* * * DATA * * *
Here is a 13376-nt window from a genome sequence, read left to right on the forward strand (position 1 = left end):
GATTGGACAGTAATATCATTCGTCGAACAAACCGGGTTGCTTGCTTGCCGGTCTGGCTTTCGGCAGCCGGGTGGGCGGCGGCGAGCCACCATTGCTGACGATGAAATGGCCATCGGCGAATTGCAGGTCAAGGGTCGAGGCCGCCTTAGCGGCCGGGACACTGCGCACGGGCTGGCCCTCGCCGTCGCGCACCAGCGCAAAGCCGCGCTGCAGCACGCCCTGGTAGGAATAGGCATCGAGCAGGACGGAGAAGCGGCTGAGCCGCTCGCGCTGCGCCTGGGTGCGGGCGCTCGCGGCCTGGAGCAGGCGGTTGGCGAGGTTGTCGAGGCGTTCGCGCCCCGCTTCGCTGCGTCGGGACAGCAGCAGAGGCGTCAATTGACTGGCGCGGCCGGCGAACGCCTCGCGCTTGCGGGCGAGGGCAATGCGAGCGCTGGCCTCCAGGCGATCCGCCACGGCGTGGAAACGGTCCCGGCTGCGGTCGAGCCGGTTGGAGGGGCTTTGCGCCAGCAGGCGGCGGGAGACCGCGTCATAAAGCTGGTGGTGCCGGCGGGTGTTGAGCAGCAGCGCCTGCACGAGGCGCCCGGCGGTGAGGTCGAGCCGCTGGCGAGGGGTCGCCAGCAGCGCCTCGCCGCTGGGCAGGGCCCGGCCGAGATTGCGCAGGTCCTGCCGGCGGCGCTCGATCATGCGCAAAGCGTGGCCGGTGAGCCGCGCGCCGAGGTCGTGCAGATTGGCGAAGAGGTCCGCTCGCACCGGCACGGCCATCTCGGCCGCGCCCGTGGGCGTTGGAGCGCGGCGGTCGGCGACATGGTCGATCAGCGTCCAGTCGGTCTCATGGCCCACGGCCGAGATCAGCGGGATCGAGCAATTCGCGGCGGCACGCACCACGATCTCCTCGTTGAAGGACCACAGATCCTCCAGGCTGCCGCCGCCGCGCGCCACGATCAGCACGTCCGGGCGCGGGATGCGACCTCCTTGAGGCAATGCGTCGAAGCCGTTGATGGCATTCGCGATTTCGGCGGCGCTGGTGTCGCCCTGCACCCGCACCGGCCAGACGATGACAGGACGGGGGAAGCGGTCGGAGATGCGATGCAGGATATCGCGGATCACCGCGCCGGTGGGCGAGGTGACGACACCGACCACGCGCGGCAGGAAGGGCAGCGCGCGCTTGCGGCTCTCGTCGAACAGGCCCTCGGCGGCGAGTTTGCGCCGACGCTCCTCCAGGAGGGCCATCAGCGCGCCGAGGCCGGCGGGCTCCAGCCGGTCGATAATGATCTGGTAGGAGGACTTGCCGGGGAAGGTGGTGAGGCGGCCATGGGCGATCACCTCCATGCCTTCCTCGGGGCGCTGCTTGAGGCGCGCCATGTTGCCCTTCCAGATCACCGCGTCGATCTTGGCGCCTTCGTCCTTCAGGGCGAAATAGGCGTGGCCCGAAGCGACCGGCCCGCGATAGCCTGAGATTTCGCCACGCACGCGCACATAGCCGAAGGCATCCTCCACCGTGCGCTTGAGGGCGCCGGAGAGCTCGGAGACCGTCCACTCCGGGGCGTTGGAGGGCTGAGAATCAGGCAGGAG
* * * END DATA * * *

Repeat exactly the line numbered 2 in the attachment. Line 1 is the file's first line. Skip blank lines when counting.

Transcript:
GATTGGACAGTAATATCATTCGTCGAACAAACCGGGTTGCTTGCTTGCCGGTCTGGCTTTCGGCAGCCGGGTGGGCGGCGGCGAGCCACCATTGCTGACGATGAAATGGCCATCGGCGAATTGCAGGTCAAGGGTCGAGGCCGCCTTAGCGGCCGGGACACTGCGCACGGGCTGGCCCTCGCCGTCGCGCACCAGCGCAAAGCCGCGCTGCAGCACGCCCTGGTAGGAATAGGCATCGAGCAGGACGGAGAAGCGGCTGAGCCGCTCGCGCTGCGCCTGGGTGCGGGCGCTCGCGGCCTGGAGCAGGCGGTTGGCGAGGTTGTCGAGGCGTTCGCGCCCCGCTTCGCTGCGTCGGGACAGCAGCAGAGGCGTCAATTGACTGGCGCGGCCGGCGAACGCCTCGCGCTTGCGGGCGAGGGCAATGCGAGCGCTGGCCTCCAGGCGATCCGCCACGGCGTGGAAACGGTCCCGGCTGCGGTCGAGCCGGTTGGAGGGGCTTTGCGCCAGCAGGCGGCGGGAGACCGCGTCATAAAGCTGGTGGTGCCGGCGGGTGTTGAGCAGCAGCGCCTGCACGAGGCGCCCGGCGGTGAGGTCGAGCCGCTGGCGAGGGGTCGCCAGCAGCGCCTCGCCGCTGGGCAGGGCCCGGCCGAGATTGCGCAGGTCCTGCCGGCGGCGCTCGATCATGCGCAAAGCGTGGCCGGTGAGCCGCGCGCCGAGGTCGTGCAGATTGGCGAAGAGGTCCGCTCGCACCGGCACGGCCATCTCGGCCGCGCCCGTGGGCGTTGGAGCGCGGCGGTCGGCGACATGGTCGATCAGCGTCCAGTCGGTCTCATGGCCCACGGCCGAGATCAGCGGGATCGAGCAATTCGCGGCGGCACGCACCACGATCTCCTCGTTGAAGGACCACAGATCCTCCAGGCTGCCGCCGCCGCGCGCCACGATCAGCACGTCCGGGCGCGGGATGCGACCTCCTTGAGGCAATGCGTCGAAGCCGTTGATGGCATTCGCGATTTCGGCGGCGCTGGTGTCGCCCTGCACCCGCACCGGCCAGACGATGACAGGACGGGGGAAGCGGTCGGAGATGCGATGCAGGATATCGCGGATCACCGCGCCGGTGGGCGAGGTGACGACACCGACCACGCGCGGCAGGAAGGGCAGCGCGCGCTTGCGGCTCTCGTCGAACAGGCCCTCGGCGGCGAGTTTGCGCCGACGCTCCTCCAGGAGGGCCATCAGCGCGCCGAGGCCGGCGGGCTCCAGCCGGTCGATAATGATCTGGTAGGAGGACTTGCCGGGGAAGGTGGTGAGGCGGCCATGGGCGATCACCTCCATGCCTTCCTCGGGGCGCTGCTTGAGGCGCGCCATGTTGCCCTTCCAGATCACCGCGTCGATCTTGGCGCCTTCGTCCTTCAGGGCGAAATAGGCGTGGCCCGAAGCGACCGGCCCGCGATAGCCTGAGATTTCGCCACGCACGCGCACATAGCCGAAGGCATCCTCCACCGTGCGCTTGAGGGCGCCGGAGAGCTCGGAGACCGTCCACTCCGGGGCGTTGGAGGGCTGAGAATCAGGCAGGAG